As we get a little older some of us start to show our roots. The crown [the top portion of our tooth] is covered in nice hard impervious enamel but our roots are not. They are covered in cementum which is quite soft and is probably brushed off in the first year it is exposed. So we are left with bare dentine which is more susceptible to decay [caries].

The dentine is not prone to decay, prone is- ‘she forgets to put her glasses on so is prone to walking into lamp posts’, no your dentine is susceptible to caries underneath any plaque you may leave on it.

Prone and susceptible are not the same thing.

If you leave plaque on your roots you will get decay under that plaque. The bacteria in the plaque will metabolise the sugar in your diet producing acid which causes caries. The plaque sits on the little window sill of gum around your tooth and in-between your teeth so these are the areas that need particular attention when you clean.

Your teeth need to be cleaned regularly, effectively, efficiently and thoroughly.

The factor you can’t do anything about is reduced saliva flow but you can ensure that you keep yourself hydrated [1.5 litres of fluid per day for a woman and 2 litres for a man], you can chew sugarless chewing gum after eating to encourage the flow of saliva.

You need to eat a healthy diet with plenty of fresh fruit and vegetables [at least 3 veg and 2 fruit] with as little refined sugar as possible. Any sugar eaten should be eaten with a meal and not constantly snacked upon, the amount and the frequency are equally as important.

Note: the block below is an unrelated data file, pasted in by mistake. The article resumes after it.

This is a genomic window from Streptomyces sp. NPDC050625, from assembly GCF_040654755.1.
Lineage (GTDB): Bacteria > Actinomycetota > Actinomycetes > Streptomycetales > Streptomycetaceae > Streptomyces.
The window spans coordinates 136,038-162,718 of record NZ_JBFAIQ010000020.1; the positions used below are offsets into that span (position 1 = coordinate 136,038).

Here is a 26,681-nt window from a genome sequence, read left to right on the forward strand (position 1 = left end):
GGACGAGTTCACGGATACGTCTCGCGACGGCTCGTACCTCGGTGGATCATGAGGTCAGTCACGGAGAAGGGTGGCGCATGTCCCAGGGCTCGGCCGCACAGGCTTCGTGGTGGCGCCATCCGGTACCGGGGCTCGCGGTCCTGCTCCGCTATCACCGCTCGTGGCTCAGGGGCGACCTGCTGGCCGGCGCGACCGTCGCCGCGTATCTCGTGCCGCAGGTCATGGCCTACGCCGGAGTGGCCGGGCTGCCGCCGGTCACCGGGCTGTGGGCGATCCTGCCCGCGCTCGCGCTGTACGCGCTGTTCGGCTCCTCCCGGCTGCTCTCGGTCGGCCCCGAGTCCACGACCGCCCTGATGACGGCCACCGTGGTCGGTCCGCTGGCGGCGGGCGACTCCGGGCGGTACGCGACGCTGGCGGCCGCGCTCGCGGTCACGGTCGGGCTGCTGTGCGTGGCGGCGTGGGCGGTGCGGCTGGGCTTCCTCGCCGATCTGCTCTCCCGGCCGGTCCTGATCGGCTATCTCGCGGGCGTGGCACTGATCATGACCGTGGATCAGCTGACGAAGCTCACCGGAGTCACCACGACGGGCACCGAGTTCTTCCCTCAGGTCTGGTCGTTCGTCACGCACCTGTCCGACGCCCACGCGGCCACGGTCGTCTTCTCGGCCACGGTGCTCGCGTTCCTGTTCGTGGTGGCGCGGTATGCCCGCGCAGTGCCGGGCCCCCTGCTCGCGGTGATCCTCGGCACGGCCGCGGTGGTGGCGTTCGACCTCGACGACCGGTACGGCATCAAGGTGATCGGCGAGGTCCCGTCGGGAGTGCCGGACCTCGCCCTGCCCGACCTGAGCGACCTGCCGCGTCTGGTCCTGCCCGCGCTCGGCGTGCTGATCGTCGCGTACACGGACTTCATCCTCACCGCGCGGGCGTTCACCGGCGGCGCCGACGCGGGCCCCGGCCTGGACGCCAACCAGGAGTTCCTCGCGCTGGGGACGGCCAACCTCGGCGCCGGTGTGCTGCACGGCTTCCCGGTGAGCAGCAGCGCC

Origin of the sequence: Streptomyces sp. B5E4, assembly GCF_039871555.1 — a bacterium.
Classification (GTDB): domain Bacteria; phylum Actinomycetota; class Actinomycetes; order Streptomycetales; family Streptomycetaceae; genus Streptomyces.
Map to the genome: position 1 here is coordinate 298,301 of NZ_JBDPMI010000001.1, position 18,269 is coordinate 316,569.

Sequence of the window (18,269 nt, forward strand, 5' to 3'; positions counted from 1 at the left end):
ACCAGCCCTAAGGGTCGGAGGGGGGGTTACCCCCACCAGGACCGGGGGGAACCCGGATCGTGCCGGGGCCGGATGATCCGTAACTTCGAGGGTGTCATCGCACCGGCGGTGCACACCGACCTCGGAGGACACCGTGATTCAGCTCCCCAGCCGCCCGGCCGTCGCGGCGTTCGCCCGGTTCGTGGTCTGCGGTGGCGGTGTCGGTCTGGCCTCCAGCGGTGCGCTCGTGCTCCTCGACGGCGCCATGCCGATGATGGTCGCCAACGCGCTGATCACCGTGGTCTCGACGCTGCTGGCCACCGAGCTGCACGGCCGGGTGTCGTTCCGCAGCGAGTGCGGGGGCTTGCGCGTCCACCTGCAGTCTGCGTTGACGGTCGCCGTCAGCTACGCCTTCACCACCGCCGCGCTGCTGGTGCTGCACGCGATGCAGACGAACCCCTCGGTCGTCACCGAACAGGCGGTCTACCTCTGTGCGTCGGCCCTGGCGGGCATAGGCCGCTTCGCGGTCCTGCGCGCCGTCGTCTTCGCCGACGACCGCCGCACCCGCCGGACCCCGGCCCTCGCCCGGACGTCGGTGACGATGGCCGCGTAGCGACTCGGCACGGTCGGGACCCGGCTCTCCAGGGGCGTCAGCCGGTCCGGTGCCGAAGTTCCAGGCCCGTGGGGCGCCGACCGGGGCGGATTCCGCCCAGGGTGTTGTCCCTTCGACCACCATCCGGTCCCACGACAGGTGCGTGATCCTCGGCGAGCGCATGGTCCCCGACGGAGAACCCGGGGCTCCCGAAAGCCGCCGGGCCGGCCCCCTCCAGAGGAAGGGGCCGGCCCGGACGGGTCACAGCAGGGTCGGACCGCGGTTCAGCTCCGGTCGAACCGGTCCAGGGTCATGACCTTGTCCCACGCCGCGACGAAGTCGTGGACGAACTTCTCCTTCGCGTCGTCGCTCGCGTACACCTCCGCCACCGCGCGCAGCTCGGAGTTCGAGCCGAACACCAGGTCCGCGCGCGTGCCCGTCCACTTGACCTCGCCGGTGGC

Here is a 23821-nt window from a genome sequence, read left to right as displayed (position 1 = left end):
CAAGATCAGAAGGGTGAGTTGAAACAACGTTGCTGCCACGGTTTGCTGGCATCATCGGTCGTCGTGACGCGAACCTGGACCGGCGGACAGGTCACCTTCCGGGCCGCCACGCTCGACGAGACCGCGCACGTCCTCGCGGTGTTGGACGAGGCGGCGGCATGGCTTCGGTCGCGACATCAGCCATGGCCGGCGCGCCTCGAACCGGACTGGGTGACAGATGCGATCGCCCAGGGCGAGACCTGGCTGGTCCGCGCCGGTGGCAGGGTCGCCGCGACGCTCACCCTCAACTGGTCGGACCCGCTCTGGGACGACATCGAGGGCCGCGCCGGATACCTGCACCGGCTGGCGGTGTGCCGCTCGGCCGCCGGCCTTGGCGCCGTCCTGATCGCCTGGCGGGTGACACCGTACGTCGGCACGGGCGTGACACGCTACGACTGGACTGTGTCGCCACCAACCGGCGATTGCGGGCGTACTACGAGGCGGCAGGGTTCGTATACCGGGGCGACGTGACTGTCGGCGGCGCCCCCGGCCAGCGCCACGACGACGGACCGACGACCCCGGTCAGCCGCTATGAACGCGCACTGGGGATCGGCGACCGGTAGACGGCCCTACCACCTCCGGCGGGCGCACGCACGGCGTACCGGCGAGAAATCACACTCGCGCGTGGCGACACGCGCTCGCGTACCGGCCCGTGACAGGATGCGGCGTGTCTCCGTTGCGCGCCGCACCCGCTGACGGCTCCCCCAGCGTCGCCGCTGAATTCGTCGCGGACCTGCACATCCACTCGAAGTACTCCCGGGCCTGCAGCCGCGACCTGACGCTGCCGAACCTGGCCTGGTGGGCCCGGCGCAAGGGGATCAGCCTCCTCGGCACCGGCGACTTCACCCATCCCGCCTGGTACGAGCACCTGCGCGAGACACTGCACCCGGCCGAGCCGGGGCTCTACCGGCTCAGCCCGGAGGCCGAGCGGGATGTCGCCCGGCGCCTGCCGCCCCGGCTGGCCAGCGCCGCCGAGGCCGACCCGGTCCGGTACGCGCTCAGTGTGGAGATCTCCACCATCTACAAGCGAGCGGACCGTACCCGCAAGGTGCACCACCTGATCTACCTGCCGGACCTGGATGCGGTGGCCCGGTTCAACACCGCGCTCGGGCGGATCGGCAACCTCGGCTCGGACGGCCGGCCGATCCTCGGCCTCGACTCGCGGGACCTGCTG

If you have a lot of exposed roots, especially if you have reduced salivary flow your dentist may prescribe high dose fluoride toothpaste, to use on your little brushes in-between your teeth and perhaps to clean all of your teeth. This is a prescription only medicine [POM] and like all prescribed medicines only to be used by the person it is intended for. It is not for use by all the family and should be kept out of reach of small children and other vulnerable people.

If you have early decay on your roots you may also be prescribed this medicine as it is better for the health of your tooth to treat this problem medically by stopping [arresting] the caries from progressing by cleaning and ‘medicating’ with fluoride than drilling a hole in your tooth which will weaken its structure.

Time for a couple of little diagrams-

2- Before or after breakfast.

So should you clean your teeth before or after breakfast? This is always a subject of debate within the dental profession.

Here is the theory; – if all the bacteria [that have grown over night] are removed from your teeth before breakfast then, in theory it shouldn’t matter how much sugar you eat for breakfast there will be no bacteria to metabolise it into acid.

This all sounds wonderful and logical BUT theory is all very well, doesn’t always work in practice. For a start no one is a perfect cleaner [though that is no excuse for you not to strive for perfection!]. Secondly if you are a person with great big gaps in-between your teeth you are going to leave toast and marmalade/croissant/ raisons in-between your teeth which is not going to get brushed off/ washed out ‘till lunchtime, when more will be added!

So I would say do your whole cleaning routine before breakfast and then use your little brushes and give them a once over again with your toothbrush after breakfast and the same after lunch.

Research also shows that 3x oral hygiene per day reduces your risk of heart and other non-communicable diseases [NCDs], as it reduces the risk of gum [periodontal] disease, a chronic inflammatory condition. If your gums are inflamed and infected they will bleed, if the blood can leak out, the bacteria can leak in and so can be carried around in your blood system to settle in places it would be better they didn’t!

3- Denture health and cleanliness.

This is covered in the next chapter number 27.